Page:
Grab a chinup bar using a shoulder-width, underhand grip, and hang at arm’s length [A]. Now squeeze your shoulder blades down and back, bend your elbows, and pull the top of your chest to the bar [B]. Pause, slowly lower your body back to the starting position, and repeat. Do 6-8 reps.

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Barbell Split Squat

Workout A

Exercise: 2A

Hold a barbell across your upper back and stand in a staggered stance, your left foot in front of your right [A]. Keeping your torso upright, lower your body until your front knee is bent 90 degrees [B]. Then push yourself back to the starting position. That’s 1 rep. Do 6-8 reps each leg.

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Single-Arm Overhead Dumbbell Press

Workout A

Exercise: 2B

Stand holding a dumbbell with your right hand just above and outside your right shoulder. Your palm should be turned toward your head [A]. Push the weight straight up over your shoulder [B]. Then lower it, and repeat without pausing. Do 6-8 reps each arm.

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Cable Face Pull

Workout A

Exercise: 3A

Attach a rope to the high pulley of a cable station and grab an end with each hand. Back a few steps away until your arms are extended in front of you [A]. Pull the middle of the rope toward your face [B]. Pause, and reverse the movement back to the starting position. Do 8-10 reps.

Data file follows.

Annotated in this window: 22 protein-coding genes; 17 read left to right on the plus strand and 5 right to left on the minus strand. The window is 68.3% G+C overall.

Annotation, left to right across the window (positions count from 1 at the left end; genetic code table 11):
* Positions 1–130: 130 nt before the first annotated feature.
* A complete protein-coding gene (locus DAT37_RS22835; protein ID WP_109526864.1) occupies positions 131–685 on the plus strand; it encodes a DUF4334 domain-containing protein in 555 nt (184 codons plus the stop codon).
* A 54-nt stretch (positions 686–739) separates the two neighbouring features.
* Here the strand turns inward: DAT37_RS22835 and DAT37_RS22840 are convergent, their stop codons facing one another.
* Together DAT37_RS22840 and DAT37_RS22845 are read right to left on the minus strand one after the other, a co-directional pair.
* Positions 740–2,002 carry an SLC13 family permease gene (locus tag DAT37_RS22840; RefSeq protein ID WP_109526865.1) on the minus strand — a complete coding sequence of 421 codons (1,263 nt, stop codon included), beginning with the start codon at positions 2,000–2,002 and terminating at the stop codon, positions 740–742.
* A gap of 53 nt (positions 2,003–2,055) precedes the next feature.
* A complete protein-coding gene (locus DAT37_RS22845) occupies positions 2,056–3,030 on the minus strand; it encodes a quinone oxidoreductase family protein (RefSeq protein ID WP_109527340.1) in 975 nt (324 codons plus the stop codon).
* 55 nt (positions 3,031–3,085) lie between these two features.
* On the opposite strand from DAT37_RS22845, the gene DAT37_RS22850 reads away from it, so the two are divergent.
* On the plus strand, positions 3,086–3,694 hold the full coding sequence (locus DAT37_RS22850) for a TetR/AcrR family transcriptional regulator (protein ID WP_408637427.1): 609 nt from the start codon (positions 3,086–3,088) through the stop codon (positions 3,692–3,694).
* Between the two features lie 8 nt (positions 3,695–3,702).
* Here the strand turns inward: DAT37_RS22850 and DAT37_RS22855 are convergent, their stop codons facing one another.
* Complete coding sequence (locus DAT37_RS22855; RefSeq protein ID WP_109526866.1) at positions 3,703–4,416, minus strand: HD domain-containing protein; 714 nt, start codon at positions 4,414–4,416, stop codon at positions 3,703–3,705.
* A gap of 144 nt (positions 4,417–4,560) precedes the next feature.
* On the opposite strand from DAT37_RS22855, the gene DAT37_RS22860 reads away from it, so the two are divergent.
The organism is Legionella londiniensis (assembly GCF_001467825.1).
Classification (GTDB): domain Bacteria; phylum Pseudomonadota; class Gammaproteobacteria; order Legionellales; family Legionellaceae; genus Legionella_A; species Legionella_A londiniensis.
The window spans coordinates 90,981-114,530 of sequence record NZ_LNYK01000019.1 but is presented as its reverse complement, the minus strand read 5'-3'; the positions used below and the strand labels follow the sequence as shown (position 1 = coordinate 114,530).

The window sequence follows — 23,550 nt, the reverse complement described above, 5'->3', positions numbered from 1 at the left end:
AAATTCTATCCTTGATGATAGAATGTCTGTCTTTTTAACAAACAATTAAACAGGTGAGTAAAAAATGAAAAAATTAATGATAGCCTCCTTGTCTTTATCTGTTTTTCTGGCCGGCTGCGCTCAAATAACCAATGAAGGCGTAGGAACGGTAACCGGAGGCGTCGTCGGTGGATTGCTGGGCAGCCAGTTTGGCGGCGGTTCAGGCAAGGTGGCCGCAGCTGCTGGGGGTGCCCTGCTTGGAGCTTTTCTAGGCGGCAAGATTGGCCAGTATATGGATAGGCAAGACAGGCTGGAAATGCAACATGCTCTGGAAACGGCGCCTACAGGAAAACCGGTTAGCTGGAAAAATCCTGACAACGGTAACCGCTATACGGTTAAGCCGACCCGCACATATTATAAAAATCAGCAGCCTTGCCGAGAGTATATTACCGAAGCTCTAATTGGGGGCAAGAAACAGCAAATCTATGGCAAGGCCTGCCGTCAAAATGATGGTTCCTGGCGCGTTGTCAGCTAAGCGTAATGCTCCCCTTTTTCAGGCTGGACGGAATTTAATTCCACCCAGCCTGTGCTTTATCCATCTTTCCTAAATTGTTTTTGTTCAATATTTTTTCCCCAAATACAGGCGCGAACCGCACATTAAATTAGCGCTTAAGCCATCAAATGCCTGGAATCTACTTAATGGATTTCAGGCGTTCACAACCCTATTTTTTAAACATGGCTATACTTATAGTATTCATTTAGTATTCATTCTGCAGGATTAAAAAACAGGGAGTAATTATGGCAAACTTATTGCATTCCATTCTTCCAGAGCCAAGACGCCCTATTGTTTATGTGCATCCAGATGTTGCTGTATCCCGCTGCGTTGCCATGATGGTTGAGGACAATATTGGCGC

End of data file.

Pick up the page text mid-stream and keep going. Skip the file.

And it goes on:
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Barbell Rollout

Workout A

Exercise: 3B

Load a bar with 10-pound plates and kneel on the floor. Grab the bar with an overhand, shoulderwidth grip. Keep your lower back naturally arched and your core stiff [A]. Roll the bar forward as far as you can without letting your hips or back sag [B]. Pause, and return to the starting position. Do 8-12 reps.

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Barbell Squat

Workout B

Exercise: 1A

Hold a bar across your upper back with an overhand grip, and stand with your feet set shoulderwidth apart [A]. Push your hips back, bend your knees, and lower your body until the tops of your thighs are at least parallel to the floor [B]. Pause, and return to the starting position. Do 6 reps.

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Chest-Supported Row

Workout B

Exercise: 1B

Grab a pair of dumbbells and lie chest down on an adjustable bench set to a low incline. Let the dumbbells hang at arm’s length from your shoulders, your palms facing each other [A]. Without moving your torso, pull the weights to your sides [B]. Pause, lower, and repeat. Do 6-8 reps.